'Where do they all come from?' Poet launches project to provide a farewell at 'lonely funerals'

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A poet who has been writing short ‘otwituaries’ on social media when someone famous dies has turned his attention to composing poems to be read for those people who would otherwise have no one at their funerals. Andy Jackson is piloting a project in Dundee that aims to give a personal farewell to people at ‘lonely funerals’. The initiative is a reminder of the Beatles song Eleanor Rigby and its words: "All the lonely people, where do they all come from?" 

Andy said: "I feel everybody deserves something humane at the end of life. Nobody should be completely unmourned. If we want to live in humane country these are little things we can do for people. It becomes the job of the community."

He uses what information is available about the individual to write poetry that captures something about their life or character. He first heard about the idea of attending "lonely funerals" after speaking to a writer from the Netherlands during the StAnza poetry festival in St Andrews. They described how many people arrive in cities like Amsterdam, Brussels and Antwerp, but their kin cannot be traced. Poets providing pieces of writing in order to dignify funerals has been taking place in these areas for the last 20 years, he said.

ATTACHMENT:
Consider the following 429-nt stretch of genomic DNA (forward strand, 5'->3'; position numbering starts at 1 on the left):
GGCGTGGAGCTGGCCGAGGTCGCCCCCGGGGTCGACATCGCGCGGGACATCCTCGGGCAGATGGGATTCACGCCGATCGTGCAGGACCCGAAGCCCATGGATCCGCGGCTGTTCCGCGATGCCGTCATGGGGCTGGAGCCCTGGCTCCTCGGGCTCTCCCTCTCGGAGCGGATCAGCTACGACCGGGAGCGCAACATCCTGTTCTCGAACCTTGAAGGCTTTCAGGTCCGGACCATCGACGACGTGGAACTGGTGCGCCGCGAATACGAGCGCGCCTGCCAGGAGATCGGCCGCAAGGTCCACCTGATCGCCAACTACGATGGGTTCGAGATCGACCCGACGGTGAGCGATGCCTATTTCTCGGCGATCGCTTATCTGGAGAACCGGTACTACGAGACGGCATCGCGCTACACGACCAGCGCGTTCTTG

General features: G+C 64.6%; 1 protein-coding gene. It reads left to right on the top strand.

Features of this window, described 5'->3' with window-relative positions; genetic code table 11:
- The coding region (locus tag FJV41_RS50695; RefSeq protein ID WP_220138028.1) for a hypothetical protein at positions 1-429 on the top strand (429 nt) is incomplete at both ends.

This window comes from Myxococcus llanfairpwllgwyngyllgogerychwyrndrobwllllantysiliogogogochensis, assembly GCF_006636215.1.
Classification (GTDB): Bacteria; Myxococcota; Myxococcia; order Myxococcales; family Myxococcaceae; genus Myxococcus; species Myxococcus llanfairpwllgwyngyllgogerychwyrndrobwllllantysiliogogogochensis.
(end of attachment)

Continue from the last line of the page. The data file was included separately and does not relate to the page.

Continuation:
"They would have a passport, some details from the police or from social services, a photograph or some information about their life maybe. Something that would give away something of who they were that a poet then could use to form the basis of a piece of work that would actually celebrate the real person - not somebody you couldn't identify.

Andy decided to bring the practice to Scotland, after discussing such a project with Dundee celebrant Michael Hannah. They took advice from mental health project Lapidus Scotland - which also deals with funerals of those left alone - and formed the Lonely Funerals Project. They eventually hope to expand the effort across Scotland, including rural areas.

Andy Jackson was born in Salford but has lived in Scotland for 30 years. He has published several collections of poetry, edited a dozen anthologies and online projects, and is co-editor of Poetry Scotland. As editor, he has published Split Screen and Double Bill, two anthologies inspired by film and television, and edited New Boots and Pantisocracies, with WN Herbert.

He has also been tweeting his ‘Otwituaries’  – short elegies to the departed that were at first limited to Twitter’s original 140 characters – since 2012 to celebrate those who have had an effect on him, “positive or otherwise”. All the Otwituaries are written very quickly on the day their subjects pass away, and include actors, musicians, sporting figures, TV personalities, writers, explorers and assorted others of note.


Background: How Andy Jackson’s ‘Otwituaries’ provide special send-off


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M.C. Newberry

Fri 18th Nov 2022 18:00

I would be content with -
He had no say about entering this life
And might well have declined if he could,
So it seems very likely taking leave of its strife
He seeks no say from those remaining who would !

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